Reinhold & Cornelia Schneider, Spätburgunder trocken "R", 2001
Surprisingly dark colour for a Pinot. Smells very ripe, black cherries, some marzipan and some smoked bacon. In the mouth well integrated, but still a tad too dominant oak, very dense and powerful, nutty, no signs of age.
Undeniably classy and powerful, this Pinot ranges between the "german" (oak, warmly nutty) and the "french" (tight acidity and tannin, cherries) style. Impressive and very yummy wine from Baden's Kaiserstuhl, but I would have liked it with a bit less oak.
Unfortunately the most
Unfortunately the most important critics in Germany judging wines, kind of like the intense impact of wood that gives the wine more tannins and structure. But who knows? Maybe one day Wineblogs like yours will help change these attitudes.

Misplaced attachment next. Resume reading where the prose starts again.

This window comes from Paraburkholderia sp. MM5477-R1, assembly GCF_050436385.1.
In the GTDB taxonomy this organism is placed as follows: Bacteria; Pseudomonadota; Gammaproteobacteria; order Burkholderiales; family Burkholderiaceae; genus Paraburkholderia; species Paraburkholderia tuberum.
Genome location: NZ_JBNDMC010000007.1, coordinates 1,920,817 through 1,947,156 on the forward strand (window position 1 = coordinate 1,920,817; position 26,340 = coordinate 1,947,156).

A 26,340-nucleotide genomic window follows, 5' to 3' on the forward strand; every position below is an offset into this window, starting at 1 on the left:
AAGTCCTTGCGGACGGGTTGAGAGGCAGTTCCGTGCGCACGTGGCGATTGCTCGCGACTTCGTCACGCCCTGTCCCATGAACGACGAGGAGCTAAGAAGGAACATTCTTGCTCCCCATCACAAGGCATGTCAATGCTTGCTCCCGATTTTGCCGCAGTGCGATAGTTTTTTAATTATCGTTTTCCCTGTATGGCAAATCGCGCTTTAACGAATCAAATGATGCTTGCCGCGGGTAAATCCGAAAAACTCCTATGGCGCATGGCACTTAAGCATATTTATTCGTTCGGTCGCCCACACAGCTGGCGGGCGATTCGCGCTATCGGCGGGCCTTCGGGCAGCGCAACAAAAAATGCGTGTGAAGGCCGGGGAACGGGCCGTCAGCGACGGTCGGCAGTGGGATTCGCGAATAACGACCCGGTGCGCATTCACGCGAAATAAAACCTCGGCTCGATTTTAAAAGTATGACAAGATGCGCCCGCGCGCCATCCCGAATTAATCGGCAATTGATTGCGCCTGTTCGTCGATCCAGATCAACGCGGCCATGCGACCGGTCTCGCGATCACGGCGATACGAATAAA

Are you ever planning to come to the Kaiserstuhl one day?
In reply to Unfortunately the most by Patrick Johner
Oak is not always evil
I don't think we are necessarily against oaky wines. To me at least it seems that the wood has to complement the wine and maybe emphasize certain characteristics. If it does that, fine. However, if you cannot actually taste the wine behind the oak or, perhaps even worse, if you feel that an otherwise quite promising wine just had an encounter of the third kind with the carpenter, well, then it is a big shame. I like to be surprised by wine, whereas wood too often turns it into the safe and boring option.
I have actually been to the Kaiserstuhl earlier this year. Sadly, we did not have time to do any tastings or to explore the area properly. We did manage to try a few wines from Heger though, but that really was a drive-by tasting. I do certainly hope to return and explore the area properly.